If Bristol is famous for anything, it's an intriguing and somewhat eccentric back catalogue. Only recently we featured the Blenheim, a car named for the light bomber rather than the palace - although arguably with styling more attuned to the latter. The Blenheim rather typified Bristol: utterly distinctive despite being somewhat borrowed, incredulously but also enigmatically out of date, and crammed to the rafters with the sort of postwar charm you'd typically find emanating from an old toy box (despite, of course, being updated to Series 3 format in the late nineties).
Personally, I always fancied the Brigand version - mostly for the outrageous brilliance of its name and the Scirocco headlights, and a little bit for the thought of the Rotomeister turbo which Bristol had strapped to its favoured Chrysler V8. Today though we're focusing on the firm's final folly - the Fighter. Considering the manufacturer's penchant for self-referential aircraft names, the label says much of what you need to know about the model. This was a new Bristol, then marshalled by Toby Silverton, in its most thrusting guise.
Of course the car took an age to materialise. It was announced in 1999, and the concept went down a storm thanks to its gullwing doors and Dodge Viper mechanicals. But Bristol hadn't built an all-new car in 40 years, and it wasn't about to rush the idea. A box-section chassis finally appeared in 2003, designed by a race-car engineer, Max Boxstrom. The hand-beaten mostly aluminium body looked a treat, its magnificent proportions seating you just ahead of the rear axle - and about 18ft distance from the nose.
The presence of the Viper's massive 8.0-litre V10 hadn't made the Fighter oversized though: it was 115mm narrower than the donor car, ridiculously close to the ground and boasted a 0.28 coefficient drag factor. It was also said to weigh 1540kg, which isn't much at all when there's 532hp powering it (or 637hp if you bought it in 'S' format). The standard model would have you to 60mph in 4 seconds via a manual six-speed gearbox - only needing a single ratio to get there.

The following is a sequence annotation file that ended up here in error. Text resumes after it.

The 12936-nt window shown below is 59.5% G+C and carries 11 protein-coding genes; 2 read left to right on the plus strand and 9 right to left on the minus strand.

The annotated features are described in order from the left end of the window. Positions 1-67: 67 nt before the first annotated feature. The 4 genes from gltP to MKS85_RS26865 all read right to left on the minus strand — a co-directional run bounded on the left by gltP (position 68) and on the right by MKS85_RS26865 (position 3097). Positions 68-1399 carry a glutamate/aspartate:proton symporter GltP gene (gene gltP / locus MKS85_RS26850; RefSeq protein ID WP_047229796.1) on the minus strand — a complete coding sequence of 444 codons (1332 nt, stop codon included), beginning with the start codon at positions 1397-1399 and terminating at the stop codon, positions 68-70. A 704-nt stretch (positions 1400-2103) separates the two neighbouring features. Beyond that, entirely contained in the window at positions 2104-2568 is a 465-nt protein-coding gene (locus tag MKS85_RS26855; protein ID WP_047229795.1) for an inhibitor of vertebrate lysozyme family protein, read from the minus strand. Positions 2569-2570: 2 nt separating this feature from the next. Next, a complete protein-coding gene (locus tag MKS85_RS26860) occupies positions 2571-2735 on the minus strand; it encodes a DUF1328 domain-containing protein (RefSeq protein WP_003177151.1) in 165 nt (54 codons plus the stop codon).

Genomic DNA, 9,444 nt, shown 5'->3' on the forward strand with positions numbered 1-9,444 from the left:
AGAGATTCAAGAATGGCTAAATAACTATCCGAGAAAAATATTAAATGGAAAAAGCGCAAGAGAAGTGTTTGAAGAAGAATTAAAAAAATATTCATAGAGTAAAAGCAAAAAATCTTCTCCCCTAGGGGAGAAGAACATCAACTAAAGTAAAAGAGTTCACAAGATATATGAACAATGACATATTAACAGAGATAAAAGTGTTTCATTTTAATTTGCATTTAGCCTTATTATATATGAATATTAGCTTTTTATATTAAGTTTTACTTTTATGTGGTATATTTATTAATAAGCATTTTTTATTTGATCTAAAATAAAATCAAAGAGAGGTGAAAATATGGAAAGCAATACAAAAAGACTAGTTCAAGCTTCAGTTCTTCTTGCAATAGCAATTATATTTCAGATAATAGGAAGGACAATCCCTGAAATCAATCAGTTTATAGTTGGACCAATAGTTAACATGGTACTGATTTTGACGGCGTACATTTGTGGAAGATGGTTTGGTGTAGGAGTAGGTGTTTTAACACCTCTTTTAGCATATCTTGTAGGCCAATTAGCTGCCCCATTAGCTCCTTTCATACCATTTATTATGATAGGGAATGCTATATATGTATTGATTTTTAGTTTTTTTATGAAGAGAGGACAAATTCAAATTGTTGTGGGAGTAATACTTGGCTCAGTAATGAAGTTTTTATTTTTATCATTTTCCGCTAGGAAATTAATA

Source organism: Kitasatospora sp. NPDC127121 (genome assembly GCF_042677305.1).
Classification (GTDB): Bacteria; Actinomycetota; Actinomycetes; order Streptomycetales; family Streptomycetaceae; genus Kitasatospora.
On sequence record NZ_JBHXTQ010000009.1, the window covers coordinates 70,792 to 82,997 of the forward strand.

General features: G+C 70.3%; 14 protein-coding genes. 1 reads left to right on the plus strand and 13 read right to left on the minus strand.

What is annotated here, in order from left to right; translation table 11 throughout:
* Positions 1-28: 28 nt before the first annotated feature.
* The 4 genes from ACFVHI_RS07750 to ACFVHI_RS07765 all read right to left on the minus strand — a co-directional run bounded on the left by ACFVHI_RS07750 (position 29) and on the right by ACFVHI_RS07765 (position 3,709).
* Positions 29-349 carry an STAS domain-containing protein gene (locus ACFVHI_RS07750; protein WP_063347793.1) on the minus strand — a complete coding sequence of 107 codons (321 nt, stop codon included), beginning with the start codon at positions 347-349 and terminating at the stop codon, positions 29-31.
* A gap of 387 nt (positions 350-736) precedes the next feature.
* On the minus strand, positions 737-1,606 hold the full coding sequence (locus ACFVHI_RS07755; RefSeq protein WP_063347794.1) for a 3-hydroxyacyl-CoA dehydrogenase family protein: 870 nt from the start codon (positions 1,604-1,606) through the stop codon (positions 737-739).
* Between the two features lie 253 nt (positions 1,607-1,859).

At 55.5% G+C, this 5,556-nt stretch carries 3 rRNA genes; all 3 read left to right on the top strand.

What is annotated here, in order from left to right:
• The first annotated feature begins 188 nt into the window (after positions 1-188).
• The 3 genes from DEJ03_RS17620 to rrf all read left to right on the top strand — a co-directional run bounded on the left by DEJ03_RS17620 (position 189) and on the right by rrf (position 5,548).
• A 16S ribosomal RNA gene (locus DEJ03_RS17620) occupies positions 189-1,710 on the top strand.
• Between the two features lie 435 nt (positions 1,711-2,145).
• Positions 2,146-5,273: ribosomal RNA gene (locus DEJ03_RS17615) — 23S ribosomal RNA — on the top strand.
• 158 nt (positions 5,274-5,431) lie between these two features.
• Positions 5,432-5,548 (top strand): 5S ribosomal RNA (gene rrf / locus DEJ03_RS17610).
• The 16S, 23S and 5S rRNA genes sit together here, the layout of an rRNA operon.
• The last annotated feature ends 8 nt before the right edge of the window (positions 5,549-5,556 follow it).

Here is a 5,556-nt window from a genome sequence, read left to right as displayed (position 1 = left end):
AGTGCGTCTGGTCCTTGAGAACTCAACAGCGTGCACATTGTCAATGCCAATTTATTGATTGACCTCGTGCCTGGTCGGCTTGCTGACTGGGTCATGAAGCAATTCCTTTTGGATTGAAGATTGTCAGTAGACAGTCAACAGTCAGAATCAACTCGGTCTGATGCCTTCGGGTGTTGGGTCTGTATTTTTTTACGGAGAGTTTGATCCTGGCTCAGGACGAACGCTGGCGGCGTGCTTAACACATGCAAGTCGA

With 515lb ft of torque available, the Fighter inevitably didn't want for performance in any gear (save for sixth, where it would apparently pull 40mph per 1000rpm) which is good because it left plenty of spare time for admiring the cabin's bespoke fixtures and fittings. As was Bristol's way, these featured many allusions to its plane-making past, with the side windows opening in sections and a smattering of overhead dials that included splendid anomalies like an engine hour meter. It was also said to be fantastically roomy, which was all part of making the Fighter a realistic proposition day-to-day.
Sadly, too few owners ever got to test that potential; despite technically being in production for seven years until Bristol halted production in 2011, it's quite possible that there were only ever 13 cars to choose from. That makes the re-emergence of one of them in the classifieds an event worth celebrating - especially when said example is resplendent in Baltic Blue Metallic and Cognac leather and is said to be the first factory demonstrator. After a decade on the continent and with 17k on the clock, it's now being offered in the UK for around £30k less than its original asking price. One for the connoisseur, our advertiser suggests. And how.
SPECIFICATION - BRISTOL FIGHTER
Engine: 7,990cc, V10
Transmission: six-speed manual, rear-wheel drive
Power (hp): 532@5,500rpm
Torque (lb ft): 525@4,200rpm
First registered: 2004
Recorded mileage: 17,000 miles
Price new: £229,000
Price now: £199,950
See the original advert here
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